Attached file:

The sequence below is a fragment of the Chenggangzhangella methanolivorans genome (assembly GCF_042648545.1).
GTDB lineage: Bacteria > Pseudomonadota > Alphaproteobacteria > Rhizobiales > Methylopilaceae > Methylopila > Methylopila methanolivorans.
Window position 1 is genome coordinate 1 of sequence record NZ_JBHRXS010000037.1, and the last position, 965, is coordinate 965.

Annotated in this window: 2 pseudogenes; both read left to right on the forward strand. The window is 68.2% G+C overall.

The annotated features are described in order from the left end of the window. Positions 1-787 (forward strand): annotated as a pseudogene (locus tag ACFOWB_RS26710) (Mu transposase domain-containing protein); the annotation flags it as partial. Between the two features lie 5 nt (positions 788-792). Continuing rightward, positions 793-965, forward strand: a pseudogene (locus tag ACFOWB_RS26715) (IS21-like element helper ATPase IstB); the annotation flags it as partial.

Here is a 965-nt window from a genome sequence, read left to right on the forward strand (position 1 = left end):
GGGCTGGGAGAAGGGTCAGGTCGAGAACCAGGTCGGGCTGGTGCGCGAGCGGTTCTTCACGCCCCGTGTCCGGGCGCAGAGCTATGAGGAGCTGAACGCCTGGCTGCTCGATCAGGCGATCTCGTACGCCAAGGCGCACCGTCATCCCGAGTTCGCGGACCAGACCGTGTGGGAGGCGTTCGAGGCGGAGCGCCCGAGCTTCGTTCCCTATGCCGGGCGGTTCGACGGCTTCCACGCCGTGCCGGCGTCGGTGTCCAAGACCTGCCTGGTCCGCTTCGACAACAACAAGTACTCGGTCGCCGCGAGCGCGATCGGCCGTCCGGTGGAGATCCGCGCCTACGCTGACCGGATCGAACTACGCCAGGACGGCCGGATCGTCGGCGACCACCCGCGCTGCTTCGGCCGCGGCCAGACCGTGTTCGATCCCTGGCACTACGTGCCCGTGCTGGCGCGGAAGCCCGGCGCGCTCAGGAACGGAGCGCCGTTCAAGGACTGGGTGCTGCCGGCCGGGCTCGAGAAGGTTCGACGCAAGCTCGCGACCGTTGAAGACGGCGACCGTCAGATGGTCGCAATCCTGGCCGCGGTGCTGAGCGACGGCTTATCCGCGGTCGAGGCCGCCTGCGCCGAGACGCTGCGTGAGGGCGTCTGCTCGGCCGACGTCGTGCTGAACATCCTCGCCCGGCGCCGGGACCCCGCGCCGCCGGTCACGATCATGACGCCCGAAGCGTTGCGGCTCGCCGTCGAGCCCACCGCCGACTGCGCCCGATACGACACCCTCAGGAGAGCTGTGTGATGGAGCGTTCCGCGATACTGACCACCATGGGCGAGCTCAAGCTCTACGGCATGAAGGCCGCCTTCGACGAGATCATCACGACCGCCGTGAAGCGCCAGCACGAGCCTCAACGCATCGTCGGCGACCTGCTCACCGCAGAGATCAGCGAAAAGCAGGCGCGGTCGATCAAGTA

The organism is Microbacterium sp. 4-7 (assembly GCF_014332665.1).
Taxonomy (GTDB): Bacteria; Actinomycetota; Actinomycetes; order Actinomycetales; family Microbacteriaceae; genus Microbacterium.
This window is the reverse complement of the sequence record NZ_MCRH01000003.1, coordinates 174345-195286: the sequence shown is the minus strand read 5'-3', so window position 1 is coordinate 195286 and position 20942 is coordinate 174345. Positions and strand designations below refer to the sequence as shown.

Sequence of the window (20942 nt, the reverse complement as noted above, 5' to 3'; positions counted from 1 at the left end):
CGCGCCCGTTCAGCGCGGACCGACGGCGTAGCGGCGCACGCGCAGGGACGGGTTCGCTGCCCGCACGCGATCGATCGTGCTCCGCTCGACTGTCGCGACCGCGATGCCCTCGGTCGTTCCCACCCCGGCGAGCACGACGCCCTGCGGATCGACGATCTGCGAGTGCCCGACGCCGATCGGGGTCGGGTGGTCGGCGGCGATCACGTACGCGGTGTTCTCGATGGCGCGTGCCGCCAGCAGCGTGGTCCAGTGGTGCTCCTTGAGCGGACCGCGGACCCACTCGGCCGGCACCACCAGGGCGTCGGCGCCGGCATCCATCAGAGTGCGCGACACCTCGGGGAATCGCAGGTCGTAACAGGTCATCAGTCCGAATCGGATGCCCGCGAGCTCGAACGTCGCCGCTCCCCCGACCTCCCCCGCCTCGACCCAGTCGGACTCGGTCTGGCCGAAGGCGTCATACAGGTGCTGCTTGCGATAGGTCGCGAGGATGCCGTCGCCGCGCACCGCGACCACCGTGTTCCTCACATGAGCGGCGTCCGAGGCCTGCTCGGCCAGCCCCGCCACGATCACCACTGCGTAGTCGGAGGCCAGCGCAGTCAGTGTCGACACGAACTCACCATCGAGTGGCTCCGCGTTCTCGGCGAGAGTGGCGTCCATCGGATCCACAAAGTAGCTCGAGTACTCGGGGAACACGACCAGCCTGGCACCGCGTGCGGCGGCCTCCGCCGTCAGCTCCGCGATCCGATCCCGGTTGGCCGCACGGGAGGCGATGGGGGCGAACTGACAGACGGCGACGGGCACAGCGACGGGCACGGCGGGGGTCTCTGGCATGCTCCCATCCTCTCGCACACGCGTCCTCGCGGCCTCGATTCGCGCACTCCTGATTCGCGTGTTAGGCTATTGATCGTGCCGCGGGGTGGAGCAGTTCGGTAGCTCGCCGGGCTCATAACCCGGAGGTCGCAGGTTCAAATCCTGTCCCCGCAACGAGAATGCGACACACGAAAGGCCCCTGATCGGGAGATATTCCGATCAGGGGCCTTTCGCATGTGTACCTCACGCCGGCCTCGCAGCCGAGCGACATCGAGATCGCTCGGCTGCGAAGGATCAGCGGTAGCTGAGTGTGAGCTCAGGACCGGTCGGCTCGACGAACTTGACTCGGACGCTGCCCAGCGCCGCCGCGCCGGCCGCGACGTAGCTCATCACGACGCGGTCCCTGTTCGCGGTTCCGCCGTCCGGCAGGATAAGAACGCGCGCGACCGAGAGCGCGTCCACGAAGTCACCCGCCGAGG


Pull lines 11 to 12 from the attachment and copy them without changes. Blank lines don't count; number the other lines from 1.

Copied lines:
Sequence of the window (20942 nt, the reverse complement as noted above, 5' to 3'; positions counted from 1 at the left end):
CGCGCCCGTTCAGCGCGGACCGACGGCGTAGCGGCGCACGCGCAGGGACGGGTTCGCTGCCCGCACGCGATCGATCGTGCTCCGCTCGACTGTCGCGACCGCGATGCCCTCGGTCGTTCCCACCCCGGCGAGCACGACGCCCTGCGGATCGACGATCTGCGAGTGCCCGACGCCGATCGGGGTCGGGTGGTCGGCGGCGATCACGTACGCGGTGTTCTCGATGGCGCGTGCCGCCAGCAGCGTGGTCCAGTGGTGCTCCTTGAGCGGACCGCGGACCCACTCGGCCGGCACCACCAGGGCGTCGGCGCCGGCATCCATCAGAGTGCGCGACACCTCGGGGAATCGCAGGTCGTAACAGGTCATCAGTCCGAATCGGATGCCCGCGAGCTCGAACGTCGCCGCTCCCCCGACCTCCCCCGCCTCGACCCAGTCGGACTCGGTCTGGCCGAAGGCGTCATACAGGTGCTGCTTGCGATAGGTCGCGAGGATGCCGTCGCCGCGCACCGCGACCACCGTGTTCCTCACATGAGCGGCGTCCGAGGCCTGCTCGGCCAGCCCCGCCACGATCACCACTGCGTAGTCGGAGGCCAGCGCAGTCAGTGTCGACACGAACTCACCATCGAGTGGCTCCGCGTTCTCGGCGAGAGTGGCGTCCATCGGATCCACAAAGTAGCTCGAGTACTCGGGGAACACGACCAGCCTGGCACCGCGTGCGGCGGCCTCCGCCGTCAGCTCCGCGATCCGATCCCGGTTGGCCGCACGGGAGGCGATGGGGGCGAACTGACAGACGGCGACGGGCACAGCGACGGGCACGGCGGGGGTCTCTGGCATGCTCCCATCCTCTCGCACACGCGTCCTCGCGGCCTCGATTCGCGCACTCCTGATTCGCGTGTTAGGCTATTGATCGTGCCGCGGGGTGGAGCAGTTCGGTAGCTCGCCGGGCTCATAACCCGGAGGTCGCAGGTTCAAATCCTGTCCCCGCAACGAGAATGCGACACACGAAAGGCCCCTGATCGGGAGATATTCCGATCAGGGGCCTTTCGCATGTGTACCTCACGCCGGCCTCGCAGCCGAGCGACATCGAGATCGCTCGGCTGCGAAGGATCAGCGGTAGCTGAGTGTGAGCTCAGGACCGGTCGGCTCGACGAACTTGACTCGGACGCTGCCCAGCGCCGCCGCGCCGGCCGCGACGTAGCTCATCACGACGCGGTCCCTGTTCGCGGTTCCGCCGTCCGGCAGGATAAGAACGCGCGCGACCGAGAGCGCGTCCACGAAGTCACCCGCCGAGG